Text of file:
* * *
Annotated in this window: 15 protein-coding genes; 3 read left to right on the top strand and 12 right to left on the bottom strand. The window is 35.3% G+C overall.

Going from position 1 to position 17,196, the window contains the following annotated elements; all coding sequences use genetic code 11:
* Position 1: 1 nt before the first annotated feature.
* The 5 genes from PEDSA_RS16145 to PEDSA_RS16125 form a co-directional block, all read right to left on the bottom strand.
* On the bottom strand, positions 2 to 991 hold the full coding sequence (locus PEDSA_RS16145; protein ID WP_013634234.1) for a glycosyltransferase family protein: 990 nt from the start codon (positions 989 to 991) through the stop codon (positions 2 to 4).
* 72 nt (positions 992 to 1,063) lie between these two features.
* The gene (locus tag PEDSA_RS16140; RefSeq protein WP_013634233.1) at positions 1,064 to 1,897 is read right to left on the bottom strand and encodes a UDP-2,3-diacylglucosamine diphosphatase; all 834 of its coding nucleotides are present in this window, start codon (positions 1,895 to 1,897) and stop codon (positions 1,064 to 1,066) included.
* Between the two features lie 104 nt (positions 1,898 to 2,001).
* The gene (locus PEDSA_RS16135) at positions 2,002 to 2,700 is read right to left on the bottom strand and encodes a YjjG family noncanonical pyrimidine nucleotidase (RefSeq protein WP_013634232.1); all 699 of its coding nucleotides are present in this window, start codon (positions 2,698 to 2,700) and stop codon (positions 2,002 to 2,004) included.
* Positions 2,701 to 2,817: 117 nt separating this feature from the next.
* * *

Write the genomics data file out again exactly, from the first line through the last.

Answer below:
Annotated in this window: 15 protein-coding genes; 3 read left to right on the top strand and 12 right to left on the bottom strand. The window is 35.3% G+C overall.

Going from position 1 to position 17,196, the window contains the following annotated elements; all coding sequences use genetic code 11:
* Position 1: 1 nt before the first annotated feature.
* The 5 genes from PEDSA_RS16145 to PEDSA_RS16125 form a co-directional block, all read right to left on the bottom strand.
* On the bottom strand, positions 2 to 991 hold the full coding sequence (locus PEDSA_RS16145; protein ID WP_013634234.1) for a glycosyltransferase family protein: 990 nt from the start codon (positions 989 to 991) through the stop codon (positions 2 to 4).
* 72 nt (positions 992 to 1,063) lie between these two features.
* The gene (locus tag PEDSA_RS16140; RefSeq protein WP_013634233.1) at positions 1,064 to 1,897 is read right to left on the bottom strand and encodes a UDP-2,3-diacylglucosamine diphosphatase; all 834 of its coding nucleotides are present in this window, start codon (positions 1,895 to 1,897) and stop codon (positions 1,064 to 1,066) included.
* Between the two features lie 104 nt (positions 1,898 to 2,001).
* The gene (locus PEDSA_RS16135) at positions 2,002 to 2,700 is read right to left on the bottom strand and encodes a YjjG family noncanonical pyrimidine nucleotidase (RefSeq protein WP_013634232.1); all 699 of its coding nucleotides are present in this window, start codon (positions 2,698 to 2,700) and stop codon (positions 2,002 to 2,004) included.
* Positions 2,701 to 2,817: 117 nt separating this feature from the next.